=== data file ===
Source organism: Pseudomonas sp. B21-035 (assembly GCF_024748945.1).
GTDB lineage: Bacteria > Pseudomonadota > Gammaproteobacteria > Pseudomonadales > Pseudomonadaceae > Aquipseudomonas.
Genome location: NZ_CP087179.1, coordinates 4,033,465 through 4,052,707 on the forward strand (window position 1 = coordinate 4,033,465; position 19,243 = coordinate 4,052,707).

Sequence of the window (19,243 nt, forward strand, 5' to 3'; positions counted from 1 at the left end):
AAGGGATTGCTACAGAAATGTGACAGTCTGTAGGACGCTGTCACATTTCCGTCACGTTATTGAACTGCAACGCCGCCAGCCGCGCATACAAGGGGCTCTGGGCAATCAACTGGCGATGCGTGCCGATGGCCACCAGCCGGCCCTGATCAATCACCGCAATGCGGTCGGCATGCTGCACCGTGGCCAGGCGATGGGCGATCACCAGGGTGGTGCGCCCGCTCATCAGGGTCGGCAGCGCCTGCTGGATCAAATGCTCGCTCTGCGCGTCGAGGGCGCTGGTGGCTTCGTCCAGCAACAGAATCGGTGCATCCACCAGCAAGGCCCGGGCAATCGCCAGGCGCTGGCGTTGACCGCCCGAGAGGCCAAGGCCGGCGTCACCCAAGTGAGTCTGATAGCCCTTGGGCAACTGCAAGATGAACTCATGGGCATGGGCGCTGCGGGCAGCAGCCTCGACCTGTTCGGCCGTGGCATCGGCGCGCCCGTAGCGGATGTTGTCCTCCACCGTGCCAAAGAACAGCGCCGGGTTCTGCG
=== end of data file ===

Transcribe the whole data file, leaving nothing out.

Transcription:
Source organism: Pseudomonas sp. B21-035 (assembly GCF_024748945.1).
GTDB lineage: Bacteria > Pseudomonadota > Gammaproteobacteria > Pseudomonadales > Pseudomonadaceae > Aquipseudomonas.
Genome location: NZ_CP087179.1, coordinates 4,033,465 through 4,052,707 on the forward strand (window position 1 = coordinate 4,033,465; position 19,243 = coordinate 4,052,707).

Sequence of the window (19,243 nt, forward strand, 5' to 3'; positions counted from 1 at the left end):
AAGGGATTGCTACAGAAATGTGACAGTCTGTAGGACGCTGTCACATTTCCGTCACGTTATTGAACTGCAACGCCGCCAGCCGCGCATACAAGGGGCTCTGGGCAATCAACTGGCGATGCGTGCCGATGGCCACCAGCCGGCCCTGATCAATCACCGCAATGCGGTCGGCATGCTGCACCGTGGCCAGGCGATGGGCGATCACCAGGGTGGTGCGCCCGCTCATCAGGGTCGGCAGCGCCTGCTGGATCAAATGCTCGCTCTGCGCGTCGAGGGCGCTGGTGGCTTCGTCCAGCAACAGAATCGGTGCATCCACCAGCAAGGCCCGGGCAATCGCCAGGCGCTGGCGTTGACCGCCCGAGAGGCCAAGGCCGGCGTCACCCAAGTGAGTCTGATAGCCCTTGGGCAACTGCAAGATGAACTCATGGGCATGGGCGCTGCGGGCAGCAGCCTCGACCTGTTCGGCCGTGGCATCGGCGCGCCCGTAGCGGATGTTGTCCTCCACCGTGCCAAAGAACAGCGCCGGGTTCTGCG